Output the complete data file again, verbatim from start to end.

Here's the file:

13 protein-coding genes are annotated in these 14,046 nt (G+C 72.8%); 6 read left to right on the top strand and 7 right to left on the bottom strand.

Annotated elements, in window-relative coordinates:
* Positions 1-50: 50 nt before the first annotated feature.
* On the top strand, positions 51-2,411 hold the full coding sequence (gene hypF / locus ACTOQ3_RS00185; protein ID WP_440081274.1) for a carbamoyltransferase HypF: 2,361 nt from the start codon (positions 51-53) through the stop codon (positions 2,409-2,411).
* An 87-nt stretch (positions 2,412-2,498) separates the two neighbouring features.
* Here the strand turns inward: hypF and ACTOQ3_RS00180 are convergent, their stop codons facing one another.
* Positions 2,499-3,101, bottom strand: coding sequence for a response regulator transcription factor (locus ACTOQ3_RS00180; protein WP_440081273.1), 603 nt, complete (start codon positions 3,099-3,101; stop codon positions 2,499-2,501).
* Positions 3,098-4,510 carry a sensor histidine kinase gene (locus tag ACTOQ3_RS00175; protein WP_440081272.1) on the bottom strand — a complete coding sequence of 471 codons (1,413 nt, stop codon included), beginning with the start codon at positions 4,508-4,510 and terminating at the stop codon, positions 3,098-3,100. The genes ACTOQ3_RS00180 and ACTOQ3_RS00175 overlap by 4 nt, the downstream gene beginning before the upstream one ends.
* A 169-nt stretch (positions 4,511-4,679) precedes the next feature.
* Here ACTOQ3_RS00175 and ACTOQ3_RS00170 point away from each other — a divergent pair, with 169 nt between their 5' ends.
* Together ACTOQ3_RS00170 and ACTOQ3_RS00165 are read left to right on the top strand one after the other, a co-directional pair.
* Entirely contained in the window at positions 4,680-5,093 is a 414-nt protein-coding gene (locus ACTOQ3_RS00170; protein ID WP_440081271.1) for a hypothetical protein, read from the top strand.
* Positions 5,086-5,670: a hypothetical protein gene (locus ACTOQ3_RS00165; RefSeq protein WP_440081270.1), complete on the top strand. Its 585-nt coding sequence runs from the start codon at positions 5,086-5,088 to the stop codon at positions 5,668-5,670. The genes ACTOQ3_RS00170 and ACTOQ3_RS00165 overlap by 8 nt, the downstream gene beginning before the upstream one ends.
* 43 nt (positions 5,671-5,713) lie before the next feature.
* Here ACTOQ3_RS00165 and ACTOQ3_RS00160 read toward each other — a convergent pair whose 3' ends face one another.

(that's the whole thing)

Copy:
13 protein-coding genes are annotated in these 14,046 nt (G+C 72.8%); 6 read left to right on the top strand and 7 right to left on the bottom strand.

Annotated elements, in window-relative coordinates:
* Positions 1-50: 50 nt before the first annotated feature.
* On the top strand, positions 51-2,411 hold the full coding sequence (gene hypF / locus ACTOQ3_RS00185; protein ID WP_440081274.1) for a carbamoyltransferase HypF: 2,361 nt from the start codon (positions 51-53) through the stop codon (positions 2,409-2,411).
* An 87-nt stretch (positions 2,412-2,498) separates the two neighbouring features.
* Here the strand turns inward: hypF and ACTOQ3_RS00180 are convergent, their stop codons facing one another.
* Positions 2,499-3,101, bottom strand: coding sequence for a response regulator transcription factor (locus ACTOQ3_RS00180; protein WP_440081273.1), 603 nt, complete (start codon positions 3,099-3,101; stop codon positions 2,499-2,501).
* Positions 3,098-4,510 carry a sensor histidine kinase gene (locus tag ACTOQ3_RS00175; protein WP_440081272.1) on the bottom strand — a complete coding sequence of 471 codons (1,413 nt, stop codon included), beginning with the start codon at positions 4,508-4,510 and terminating at the stop codon, positions 3,098-3,100. The genes ACTOQ3_RS00180 and ACTOQ3_RS00175 overlap by 4 nt, the downstream gene beginning before the upstream one ends.
* A 169-nt stretch (positions 4,511-4,679) precedes the next feature.
* Here ACTOQ3_RS00175 and ACTOQ3_RS00170 point away from each other — a divergent pair, with 169 nt between their 5' ends.
* Together ACTOQ3_RS00170 and ACTOQ3_RS00165 are read left to right on the top strand one after the other, a co-directional pair.
* Entirely contained in the window at positions 4,680-5,093 is a 414-nt protein-coding gene (locus ACTOQ3_RS00170; protein ID WP_440081271.1) for a hypothetical protein, read from the top strand.
* Positions 5,086-5,670: a hypothetical protein gene (locus ACTOQ3_RS00165; RefSeq protein WP_440081270.1), complete on the top strand. Its 585-nt coding sequence runs from the start codon at positions 5,086-5,088 to the stop codon at positions 5,668-5,670. The genes ACTOQ3_RS00170 and ACTOQ3_RS00165 overlap by 8 nt, the downstream gene beginning before the upstream one ends.
* 43 nt (positions 5,671-5,713) lie before the next feature.
* Here ACTOQ3_RS00165 and ACTOQ3_RS00160 read toward each other — a convergent pair whose 3' ends face one another.